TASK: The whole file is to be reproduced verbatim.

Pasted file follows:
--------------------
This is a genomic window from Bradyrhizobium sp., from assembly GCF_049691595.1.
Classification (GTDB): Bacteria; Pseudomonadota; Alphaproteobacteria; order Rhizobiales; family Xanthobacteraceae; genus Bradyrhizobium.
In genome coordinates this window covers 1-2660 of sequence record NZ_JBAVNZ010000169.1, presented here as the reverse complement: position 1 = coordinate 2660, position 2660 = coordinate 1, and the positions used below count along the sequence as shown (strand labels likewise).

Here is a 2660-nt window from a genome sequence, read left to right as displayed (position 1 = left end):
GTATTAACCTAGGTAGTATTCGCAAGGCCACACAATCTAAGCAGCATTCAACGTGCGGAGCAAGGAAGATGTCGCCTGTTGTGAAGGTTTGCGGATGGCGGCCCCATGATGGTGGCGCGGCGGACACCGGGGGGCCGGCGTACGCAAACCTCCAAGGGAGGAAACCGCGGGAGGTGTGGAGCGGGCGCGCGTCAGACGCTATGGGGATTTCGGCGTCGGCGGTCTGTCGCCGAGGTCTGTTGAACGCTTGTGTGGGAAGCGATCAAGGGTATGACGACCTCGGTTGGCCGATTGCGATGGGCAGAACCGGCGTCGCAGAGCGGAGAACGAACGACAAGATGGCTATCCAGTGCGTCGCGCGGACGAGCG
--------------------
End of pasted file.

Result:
This is a genomic window from Bradyrhizobium sp., from assembly GCF_049691595.1.
Classification (GTDB): Bacteria; Pseudomonadota; Alphaproteobacteria; order Rhizobiales; family Xanthobacteraceae; genus Bradyrhizobium.
In genome coordinates this window covers 1-2660 of sequence record NZ_JBAVNZ010000169.1, presented here as the reverse complement: position 1 = coordinate 2660, position 2660 = coordinate 1, and the positions used below count along the sequence as shown (strand labels likewise).

Here is a 2660-nt window from a genome sequence, read left to right as displayed (position 1 = left end):
GTATTAACCTAGGTAGTATTCGCAAGGCCACACAATCTAAGCAGCATTCAACGTGCGGAGCAAGGAAGATGTCGCCTGTTGTGAAGGTTTGCGGATGGCGGCCCCATGATGGTGGCGCGGCGGACACCGGGGGGCCGGCGTACGCAAACCTCCAAGGGAGGAAACCGCGGGAGGTGTGGAGCGGGCGCGCGTCAGACGCTATGGGGATTTCGGCGTCGGCGGTCTGTCGCCGAGGTCTGTTGAACGCTTGTGTGGGAAGCGATCAAGGGTATGACGACCTCGGTTGGCCGATTGCGATGGGCAGAACCGGCGTCGCAGAGCGGAGAACGAACGACAAGATGGCTATCCAGTGCGTCGCGCGGACGAGCG